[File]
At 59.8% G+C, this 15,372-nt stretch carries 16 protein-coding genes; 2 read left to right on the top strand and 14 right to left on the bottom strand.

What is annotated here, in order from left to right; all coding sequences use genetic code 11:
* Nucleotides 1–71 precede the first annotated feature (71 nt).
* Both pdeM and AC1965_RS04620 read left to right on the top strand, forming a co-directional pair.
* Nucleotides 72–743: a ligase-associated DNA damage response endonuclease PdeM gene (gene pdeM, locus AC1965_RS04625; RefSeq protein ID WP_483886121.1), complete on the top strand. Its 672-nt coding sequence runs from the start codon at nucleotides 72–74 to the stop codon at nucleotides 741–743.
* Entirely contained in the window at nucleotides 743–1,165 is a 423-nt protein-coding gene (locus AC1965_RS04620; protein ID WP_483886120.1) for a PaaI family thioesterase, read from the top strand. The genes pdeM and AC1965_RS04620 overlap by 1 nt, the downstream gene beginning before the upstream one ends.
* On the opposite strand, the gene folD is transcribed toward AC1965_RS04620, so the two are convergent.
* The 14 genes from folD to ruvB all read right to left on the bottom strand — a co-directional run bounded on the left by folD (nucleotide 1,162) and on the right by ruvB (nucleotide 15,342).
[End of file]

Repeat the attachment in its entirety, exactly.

At 59.8% G+C, this 15,372-nt stretch carries 16 protein-coding genes; 2 read left to right on the top strand and 14 right to left on the bottom strand.

What is annotated here, in order from left to right; all coding sequences use genetic code 11:
* Nucleotides 1–71 precede the first annotated feature (71 nt).
* Both pdeM and AC1965_RS04620 read left to right on the top strand, forming a co-directional pair.
* Nucleotides 72–743: a ligase-associated DNA damage response endonuclease PdeM gene (gene pdeM, locus AC1965_RS04625; RefSeq protein ID WP_483886121.1), complete on the top strand. Its 672-nt coding sequence runs from the start codon at nucleotides 72–74 to the stop codon at nucleotides 741–743.
* Entirely contained in the window at nucleotides 743–1,165 is a 423-nt protein-coding gene (locus AC1965_RS04620; protein ID WP_483886120.1) for a PaaI family thioesterase, read from the top strand. The genes pdeM and AC1965_RS04620 overlap by 1 nt, the downstream gene beginning before the upstream one ends.
* On the opposite strand, the gene folD is transcribed toward AC1965_RS04620, so the two are convergent.
* The 14 genes from folD to ruvB all read right to left on the bottom strand — a co-directional run bounded on the left by folD (nucleotide 1,162) and on the right by ruvB (nucleotide 15,342).